Up until the summer before I turned 17, we weren’t a “pet” family. I had two goldfish when I was in grade one-ish. That’s it. Me and my sisters often begged for a puppy, but my dad wanted (and still wants) nothing to do with the mess and work that comes along with having a dog. Then, in 1996, I somehow talked my parents into letting me get Turtie, a beautiful red-eared slider who turns 17 this August. With me coming from a turtle home, and Peter coming from a cat home, neither of us have much experience with “man’s best friend”, and we certainly don’t know how to get our kids to be comfortable around them.
There are three dogs in our family: my sister and her family have a tiny, adorable, yappy little thing named Meeka; my father-in-law and stepmother-in-law have a rambunctious, cute, mamma’s boy Lab named Boomer; and Peter’s sister and her husband have an energetic, strong, pretty Vizsla that they just rescued. (There were three other beautiful dogs in the family — Alex, Nicki and Mandy — that passed away, but the girls don’t really remember interacting with them.) Anyway, whenever, say, little Meeka — a dog so small I can hold her with one hand and cuddle her with the other — is around, the kids get excited, but they also freak out. They don’t want to be licked, they don’t want to be chased and they aren’t fans of the barking. They scream, cry, run and act like nuts.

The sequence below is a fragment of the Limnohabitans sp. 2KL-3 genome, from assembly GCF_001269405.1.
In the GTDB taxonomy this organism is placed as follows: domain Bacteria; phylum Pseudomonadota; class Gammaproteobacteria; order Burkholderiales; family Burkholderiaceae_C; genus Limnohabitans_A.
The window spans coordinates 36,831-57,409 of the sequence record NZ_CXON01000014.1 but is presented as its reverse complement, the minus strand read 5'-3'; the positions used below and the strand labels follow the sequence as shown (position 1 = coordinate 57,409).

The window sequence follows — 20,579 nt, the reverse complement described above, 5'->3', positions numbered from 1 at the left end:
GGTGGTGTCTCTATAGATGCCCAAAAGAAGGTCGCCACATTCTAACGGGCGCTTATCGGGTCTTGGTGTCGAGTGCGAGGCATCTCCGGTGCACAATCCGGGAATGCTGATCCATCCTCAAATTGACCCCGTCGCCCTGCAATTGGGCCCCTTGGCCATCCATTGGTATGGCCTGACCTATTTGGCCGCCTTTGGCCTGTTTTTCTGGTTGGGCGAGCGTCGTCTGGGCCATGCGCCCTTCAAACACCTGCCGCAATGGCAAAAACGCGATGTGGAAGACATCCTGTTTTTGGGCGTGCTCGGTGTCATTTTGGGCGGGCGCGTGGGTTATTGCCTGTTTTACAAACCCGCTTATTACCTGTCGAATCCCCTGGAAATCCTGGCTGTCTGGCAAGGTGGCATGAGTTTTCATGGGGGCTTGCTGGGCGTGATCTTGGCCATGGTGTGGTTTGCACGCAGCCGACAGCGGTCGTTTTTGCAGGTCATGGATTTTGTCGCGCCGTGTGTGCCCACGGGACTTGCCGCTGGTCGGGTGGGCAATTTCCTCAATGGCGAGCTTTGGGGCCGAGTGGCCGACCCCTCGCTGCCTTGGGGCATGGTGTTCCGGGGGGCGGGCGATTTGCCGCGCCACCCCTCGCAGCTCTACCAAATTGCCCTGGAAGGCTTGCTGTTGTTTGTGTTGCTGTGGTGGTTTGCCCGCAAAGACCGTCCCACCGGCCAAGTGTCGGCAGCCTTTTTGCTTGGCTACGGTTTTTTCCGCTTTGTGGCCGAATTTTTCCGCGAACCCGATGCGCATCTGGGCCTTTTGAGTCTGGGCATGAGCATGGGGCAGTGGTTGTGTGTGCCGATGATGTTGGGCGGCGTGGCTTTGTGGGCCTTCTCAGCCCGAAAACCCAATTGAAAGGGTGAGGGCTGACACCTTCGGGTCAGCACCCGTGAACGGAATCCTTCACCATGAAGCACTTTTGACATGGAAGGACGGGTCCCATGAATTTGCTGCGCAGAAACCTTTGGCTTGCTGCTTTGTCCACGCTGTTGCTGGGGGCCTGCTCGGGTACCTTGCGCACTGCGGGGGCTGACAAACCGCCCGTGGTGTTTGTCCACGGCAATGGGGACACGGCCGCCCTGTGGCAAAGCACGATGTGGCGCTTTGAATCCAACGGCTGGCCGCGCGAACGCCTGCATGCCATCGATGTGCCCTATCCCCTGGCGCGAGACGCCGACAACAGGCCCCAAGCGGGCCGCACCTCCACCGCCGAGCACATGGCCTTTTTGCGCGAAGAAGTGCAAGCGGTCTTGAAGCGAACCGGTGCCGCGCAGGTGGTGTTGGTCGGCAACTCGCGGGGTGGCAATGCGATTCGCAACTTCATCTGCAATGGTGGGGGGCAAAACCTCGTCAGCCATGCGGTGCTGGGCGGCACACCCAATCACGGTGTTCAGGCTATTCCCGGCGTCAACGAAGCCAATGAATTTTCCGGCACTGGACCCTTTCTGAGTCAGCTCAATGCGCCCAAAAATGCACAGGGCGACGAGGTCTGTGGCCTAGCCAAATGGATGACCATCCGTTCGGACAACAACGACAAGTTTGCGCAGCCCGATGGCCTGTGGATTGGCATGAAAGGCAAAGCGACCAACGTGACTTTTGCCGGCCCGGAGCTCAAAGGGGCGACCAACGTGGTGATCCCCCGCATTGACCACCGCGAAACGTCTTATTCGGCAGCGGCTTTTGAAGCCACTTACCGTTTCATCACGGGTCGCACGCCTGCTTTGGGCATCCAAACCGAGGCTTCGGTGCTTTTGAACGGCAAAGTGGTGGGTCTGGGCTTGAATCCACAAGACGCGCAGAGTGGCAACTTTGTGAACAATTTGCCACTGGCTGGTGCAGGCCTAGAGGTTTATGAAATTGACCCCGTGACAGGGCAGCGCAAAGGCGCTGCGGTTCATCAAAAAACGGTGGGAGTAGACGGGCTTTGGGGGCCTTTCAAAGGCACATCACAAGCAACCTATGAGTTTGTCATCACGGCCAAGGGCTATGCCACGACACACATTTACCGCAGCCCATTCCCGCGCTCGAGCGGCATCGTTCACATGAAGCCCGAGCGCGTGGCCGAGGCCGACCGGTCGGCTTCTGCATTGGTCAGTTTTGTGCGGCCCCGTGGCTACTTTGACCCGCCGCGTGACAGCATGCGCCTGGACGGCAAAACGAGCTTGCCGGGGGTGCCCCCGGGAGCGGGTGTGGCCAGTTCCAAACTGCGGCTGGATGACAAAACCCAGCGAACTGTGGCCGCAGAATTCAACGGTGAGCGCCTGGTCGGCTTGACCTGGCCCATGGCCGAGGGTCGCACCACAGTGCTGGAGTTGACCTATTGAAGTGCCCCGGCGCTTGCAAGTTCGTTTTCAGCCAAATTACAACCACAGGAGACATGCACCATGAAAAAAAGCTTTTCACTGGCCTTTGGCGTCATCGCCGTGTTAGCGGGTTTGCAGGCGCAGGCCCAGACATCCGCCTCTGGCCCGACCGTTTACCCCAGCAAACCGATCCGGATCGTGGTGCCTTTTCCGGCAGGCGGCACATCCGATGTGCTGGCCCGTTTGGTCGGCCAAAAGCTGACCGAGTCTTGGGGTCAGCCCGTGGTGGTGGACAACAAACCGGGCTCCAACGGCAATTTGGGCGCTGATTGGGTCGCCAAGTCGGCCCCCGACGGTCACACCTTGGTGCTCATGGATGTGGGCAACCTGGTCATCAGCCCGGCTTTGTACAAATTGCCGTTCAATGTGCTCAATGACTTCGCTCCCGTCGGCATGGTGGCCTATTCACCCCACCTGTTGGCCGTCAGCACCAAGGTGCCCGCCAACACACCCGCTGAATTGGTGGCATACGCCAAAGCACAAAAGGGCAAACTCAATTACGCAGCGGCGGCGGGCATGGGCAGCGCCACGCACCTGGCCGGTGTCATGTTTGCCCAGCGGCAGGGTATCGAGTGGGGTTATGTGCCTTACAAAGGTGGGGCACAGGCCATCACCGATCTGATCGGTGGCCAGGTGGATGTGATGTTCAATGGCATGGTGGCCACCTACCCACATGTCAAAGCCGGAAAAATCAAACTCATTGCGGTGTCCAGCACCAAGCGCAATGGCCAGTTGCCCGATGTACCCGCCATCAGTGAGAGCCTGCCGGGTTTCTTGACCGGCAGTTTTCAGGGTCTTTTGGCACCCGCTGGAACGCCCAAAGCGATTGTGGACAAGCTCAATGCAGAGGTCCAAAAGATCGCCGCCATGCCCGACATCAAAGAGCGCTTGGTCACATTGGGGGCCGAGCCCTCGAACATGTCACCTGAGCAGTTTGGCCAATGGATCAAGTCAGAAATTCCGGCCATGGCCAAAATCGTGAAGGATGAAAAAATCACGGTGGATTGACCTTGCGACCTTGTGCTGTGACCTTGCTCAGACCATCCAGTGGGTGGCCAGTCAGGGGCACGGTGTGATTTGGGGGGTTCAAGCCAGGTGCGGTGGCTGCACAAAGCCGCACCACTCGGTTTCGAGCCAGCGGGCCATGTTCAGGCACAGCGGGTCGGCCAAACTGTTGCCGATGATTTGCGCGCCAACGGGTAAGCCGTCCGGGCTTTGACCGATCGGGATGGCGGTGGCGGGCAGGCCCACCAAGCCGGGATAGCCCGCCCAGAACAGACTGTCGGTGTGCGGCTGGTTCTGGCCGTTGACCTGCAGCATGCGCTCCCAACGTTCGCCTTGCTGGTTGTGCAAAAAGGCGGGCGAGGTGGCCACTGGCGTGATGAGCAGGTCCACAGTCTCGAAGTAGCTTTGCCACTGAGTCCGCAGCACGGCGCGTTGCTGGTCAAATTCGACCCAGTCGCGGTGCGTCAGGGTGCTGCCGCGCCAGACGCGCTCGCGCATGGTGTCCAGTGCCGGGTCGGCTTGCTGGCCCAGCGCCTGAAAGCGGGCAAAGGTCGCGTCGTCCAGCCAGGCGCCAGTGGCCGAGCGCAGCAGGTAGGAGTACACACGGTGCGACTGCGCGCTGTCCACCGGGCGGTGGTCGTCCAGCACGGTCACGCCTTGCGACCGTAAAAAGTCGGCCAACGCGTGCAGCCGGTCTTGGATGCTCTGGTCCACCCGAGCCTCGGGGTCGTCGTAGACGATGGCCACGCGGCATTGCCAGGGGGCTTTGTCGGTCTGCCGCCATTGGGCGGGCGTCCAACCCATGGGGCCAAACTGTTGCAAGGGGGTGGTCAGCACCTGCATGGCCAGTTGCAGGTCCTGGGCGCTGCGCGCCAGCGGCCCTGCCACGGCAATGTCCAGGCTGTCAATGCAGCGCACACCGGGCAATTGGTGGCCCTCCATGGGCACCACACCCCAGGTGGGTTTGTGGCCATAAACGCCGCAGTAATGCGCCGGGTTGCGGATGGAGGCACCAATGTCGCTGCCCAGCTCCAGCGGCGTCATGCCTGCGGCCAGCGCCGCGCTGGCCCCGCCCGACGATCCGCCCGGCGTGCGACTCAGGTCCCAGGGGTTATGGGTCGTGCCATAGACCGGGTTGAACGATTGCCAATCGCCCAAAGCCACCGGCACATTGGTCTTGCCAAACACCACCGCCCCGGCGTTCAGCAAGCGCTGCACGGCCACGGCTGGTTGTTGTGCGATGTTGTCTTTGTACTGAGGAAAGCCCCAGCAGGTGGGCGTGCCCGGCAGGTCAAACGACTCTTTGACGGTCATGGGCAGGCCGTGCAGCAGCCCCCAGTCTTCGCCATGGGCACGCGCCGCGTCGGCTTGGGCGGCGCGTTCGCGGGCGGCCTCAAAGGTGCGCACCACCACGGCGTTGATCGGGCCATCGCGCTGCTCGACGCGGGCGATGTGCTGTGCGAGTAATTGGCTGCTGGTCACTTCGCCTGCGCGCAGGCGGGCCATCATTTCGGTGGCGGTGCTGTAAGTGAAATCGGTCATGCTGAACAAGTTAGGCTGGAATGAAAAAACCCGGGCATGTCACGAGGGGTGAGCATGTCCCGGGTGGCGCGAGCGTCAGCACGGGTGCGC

We met Peter’s sister’s new dog last weekend and, while I couldn’t wait to meet her, I was nervous about how the kids would react to her, and vice versa. I found it hard to explain to Addy and Peyton that the doggy was barking because she was excited; that if they run away from her she’ll think they’re playing a game and she’ll run after them; that licking is how a dog gives kisses; and that if they act afraid and don’t let her sniff them, they’ll scare the dog (which they thought was ludicrous, since the dog is much bigger and stronger than both kids put together). They eventually warmed up to her (especially after watching her get on my lap on the couch and cuddle with me — I made a new pal), but were still wary.
Since I have no experience with getting kids comfortable around animals, I’m looking for some advice. (Interestingly, neither kid is scared of my Turtie, who still lives at my parents’. They watch her in the tank, play with her when she’s out walking around, feed her and talk to her. The only one afraid of my pretty turtle is my 59-year-old father — who’s known Turtie since he was a young 43 — but I digress.)
I want the kids to relax when they’re around dogs (as well as the three cats they know) Anyone have any tips?